Whether it’s a migraine or a foul mood, many people believe that certain weather patterns can trigger wellness issues. If you have arthritis, for instance, you might find that your joint pain seems to flare up with certain temperatures or conditions. But does the weather impact our health, or is it just in our heads? Let’s take a look at some research to find out.
Colds & Flus
The CDC states that flu activity peaks from December to February, with the full season stretching from October to May. Is it a coincidence that these months also see the chilliest temperatures? Not according to 2015 research, published in Viruses. The study shows a correlation between plummeting temperatures and humidity levels and the uptick in infections. The theory is that breathing in poorly humidified air – hot or cold – can dry the nasal passages, thus decreasing resistance to viruses. Of course, the colder season also tends to restrict us to indoor activities, where we might be more likely to pick up germs from others. Even if chilly, dry weather does impact resistance, germs are still the culprit behind cases of flu and colds, so try to avoid direct contact with anyone who is sick and wash your hands frequently.
The triggers for migraines have long been debated, but those who experience them often cite weather patterns as a causative agent. While the verdict is still out on whether cold temps could affect these severe headaches, research has indicated that cluster headaches appear more frequently during transitions from winter to spring and spring to summer.
Feeling gloomy as a result of less sunshine? You’re not alone. More than 3 million people in the U.S. experience Seasonal Affective Disorder (SAD) each year, a condition characterized by depression which typically starts in the fall and persists through the winter. Reduced sunlight can affect the body’s circadian rhythm, serotonin levels, and melatonin, all of which influence mood. Symptoms of SAD include feeling sluggish, losing interest in your favorite activities, and feeling depressed most of the day, almost every day. Of course, dreary weather can also lead to some of these feelings on a less intense scale. If you think you could have SAD, however, don’t feel as if you have to “tough it out;” doctors can offer treatments such as light therapy to help you address the condition.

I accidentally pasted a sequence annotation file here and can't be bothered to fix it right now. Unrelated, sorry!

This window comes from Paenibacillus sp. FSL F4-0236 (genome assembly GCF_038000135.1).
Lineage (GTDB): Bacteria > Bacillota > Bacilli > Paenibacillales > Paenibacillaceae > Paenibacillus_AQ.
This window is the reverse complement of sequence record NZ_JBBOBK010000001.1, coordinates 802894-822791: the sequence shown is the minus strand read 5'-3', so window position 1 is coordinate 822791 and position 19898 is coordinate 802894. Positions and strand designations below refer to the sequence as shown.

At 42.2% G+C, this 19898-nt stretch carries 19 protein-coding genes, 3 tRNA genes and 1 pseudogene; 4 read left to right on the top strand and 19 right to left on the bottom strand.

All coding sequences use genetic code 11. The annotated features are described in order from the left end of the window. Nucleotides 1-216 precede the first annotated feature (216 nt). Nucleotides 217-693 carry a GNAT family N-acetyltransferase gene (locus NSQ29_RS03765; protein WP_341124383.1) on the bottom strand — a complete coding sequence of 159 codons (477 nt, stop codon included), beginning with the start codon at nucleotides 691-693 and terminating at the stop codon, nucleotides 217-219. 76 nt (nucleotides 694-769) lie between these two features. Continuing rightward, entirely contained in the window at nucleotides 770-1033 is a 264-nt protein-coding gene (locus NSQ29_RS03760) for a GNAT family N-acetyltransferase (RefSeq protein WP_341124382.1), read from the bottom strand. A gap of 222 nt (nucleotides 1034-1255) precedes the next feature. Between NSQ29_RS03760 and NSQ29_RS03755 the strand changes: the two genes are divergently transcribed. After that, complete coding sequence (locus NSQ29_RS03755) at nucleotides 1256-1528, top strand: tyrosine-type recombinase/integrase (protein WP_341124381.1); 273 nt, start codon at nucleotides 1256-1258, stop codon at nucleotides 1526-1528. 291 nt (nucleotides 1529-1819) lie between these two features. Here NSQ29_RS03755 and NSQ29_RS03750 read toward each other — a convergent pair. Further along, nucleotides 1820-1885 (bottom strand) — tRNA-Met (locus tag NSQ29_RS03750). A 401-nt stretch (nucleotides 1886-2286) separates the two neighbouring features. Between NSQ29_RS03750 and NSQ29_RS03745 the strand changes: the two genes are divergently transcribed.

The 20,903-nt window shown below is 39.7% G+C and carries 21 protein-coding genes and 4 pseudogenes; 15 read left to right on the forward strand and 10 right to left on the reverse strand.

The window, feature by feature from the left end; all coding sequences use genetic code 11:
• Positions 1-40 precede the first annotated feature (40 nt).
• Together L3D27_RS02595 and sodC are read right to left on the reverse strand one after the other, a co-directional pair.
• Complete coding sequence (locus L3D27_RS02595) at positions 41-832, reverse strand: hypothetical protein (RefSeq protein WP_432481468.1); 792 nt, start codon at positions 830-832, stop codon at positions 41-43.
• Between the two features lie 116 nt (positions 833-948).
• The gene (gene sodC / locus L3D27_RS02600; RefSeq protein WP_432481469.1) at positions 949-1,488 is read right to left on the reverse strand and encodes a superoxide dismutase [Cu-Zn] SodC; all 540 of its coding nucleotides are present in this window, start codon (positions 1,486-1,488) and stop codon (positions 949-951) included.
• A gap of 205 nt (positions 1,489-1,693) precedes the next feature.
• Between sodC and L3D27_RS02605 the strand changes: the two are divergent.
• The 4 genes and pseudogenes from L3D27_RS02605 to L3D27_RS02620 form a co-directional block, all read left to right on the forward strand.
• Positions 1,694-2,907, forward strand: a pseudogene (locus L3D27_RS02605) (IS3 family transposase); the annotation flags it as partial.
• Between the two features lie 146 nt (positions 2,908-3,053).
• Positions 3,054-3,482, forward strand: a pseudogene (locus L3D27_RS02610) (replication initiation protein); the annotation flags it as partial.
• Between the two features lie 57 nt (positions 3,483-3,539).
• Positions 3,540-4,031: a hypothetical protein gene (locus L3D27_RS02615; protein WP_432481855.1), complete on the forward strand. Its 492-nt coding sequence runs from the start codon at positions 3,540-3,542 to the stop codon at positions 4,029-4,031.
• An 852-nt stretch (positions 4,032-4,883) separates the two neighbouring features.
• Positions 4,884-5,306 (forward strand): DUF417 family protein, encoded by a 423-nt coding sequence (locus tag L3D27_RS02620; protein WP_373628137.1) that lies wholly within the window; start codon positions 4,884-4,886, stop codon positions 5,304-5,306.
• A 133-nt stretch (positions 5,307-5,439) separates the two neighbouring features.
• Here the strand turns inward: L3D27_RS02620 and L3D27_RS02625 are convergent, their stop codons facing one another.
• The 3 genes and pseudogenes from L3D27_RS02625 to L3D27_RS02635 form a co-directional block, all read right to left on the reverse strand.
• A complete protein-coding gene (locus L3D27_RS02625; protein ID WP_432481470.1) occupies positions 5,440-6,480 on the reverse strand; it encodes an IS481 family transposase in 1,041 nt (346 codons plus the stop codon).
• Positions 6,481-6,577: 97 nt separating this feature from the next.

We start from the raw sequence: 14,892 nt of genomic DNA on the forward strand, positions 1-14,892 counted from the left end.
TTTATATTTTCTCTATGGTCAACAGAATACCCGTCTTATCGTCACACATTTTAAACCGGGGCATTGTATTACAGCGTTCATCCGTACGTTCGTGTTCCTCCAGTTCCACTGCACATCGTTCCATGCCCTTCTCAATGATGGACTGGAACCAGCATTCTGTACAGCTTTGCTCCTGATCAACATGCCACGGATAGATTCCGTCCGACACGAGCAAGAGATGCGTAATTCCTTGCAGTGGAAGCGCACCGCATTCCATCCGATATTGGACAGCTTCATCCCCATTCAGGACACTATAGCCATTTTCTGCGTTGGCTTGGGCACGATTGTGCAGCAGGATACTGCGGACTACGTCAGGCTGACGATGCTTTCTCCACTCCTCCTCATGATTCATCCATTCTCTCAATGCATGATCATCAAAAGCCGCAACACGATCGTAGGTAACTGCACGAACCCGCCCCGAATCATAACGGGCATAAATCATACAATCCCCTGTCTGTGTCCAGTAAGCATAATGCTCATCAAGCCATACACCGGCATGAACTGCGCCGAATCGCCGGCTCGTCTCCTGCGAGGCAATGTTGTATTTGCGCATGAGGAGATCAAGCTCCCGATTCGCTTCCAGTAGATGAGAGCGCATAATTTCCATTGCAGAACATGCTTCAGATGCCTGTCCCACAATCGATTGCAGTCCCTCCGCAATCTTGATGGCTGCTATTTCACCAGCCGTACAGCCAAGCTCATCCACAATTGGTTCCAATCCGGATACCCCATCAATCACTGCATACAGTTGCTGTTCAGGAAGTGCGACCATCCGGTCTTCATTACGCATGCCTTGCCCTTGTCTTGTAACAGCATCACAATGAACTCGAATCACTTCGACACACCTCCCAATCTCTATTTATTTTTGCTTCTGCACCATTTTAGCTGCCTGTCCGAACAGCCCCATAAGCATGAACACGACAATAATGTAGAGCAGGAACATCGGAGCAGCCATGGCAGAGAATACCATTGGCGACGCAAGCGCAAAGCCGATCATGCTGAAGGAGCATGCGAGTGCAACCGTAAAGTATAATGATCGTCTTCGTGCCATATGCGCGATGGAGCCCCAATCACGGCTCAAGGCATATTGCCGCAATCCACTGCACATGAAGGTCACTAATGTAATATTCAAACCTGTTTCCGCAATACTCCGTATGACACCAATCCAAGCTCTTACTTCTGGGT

Pain from conditions like osteoarthritis is believed to be worsened by damp, cold weather. Some studies suggest cloudy, rainy weather indeed increases severe discomfort, but other research debunks this theory. Persistent pain caused by arthritis and other chronic conditions tends to wax and wane to begin with, which makes it challenging to establish a definitive link between weather patterns and aches. Still, the Cloudy with a Chance of Pain project, which aims to correlate chronic pain with the weather, suggests planning any burdensome activities around any weather patterns you believe to influence your pain levels.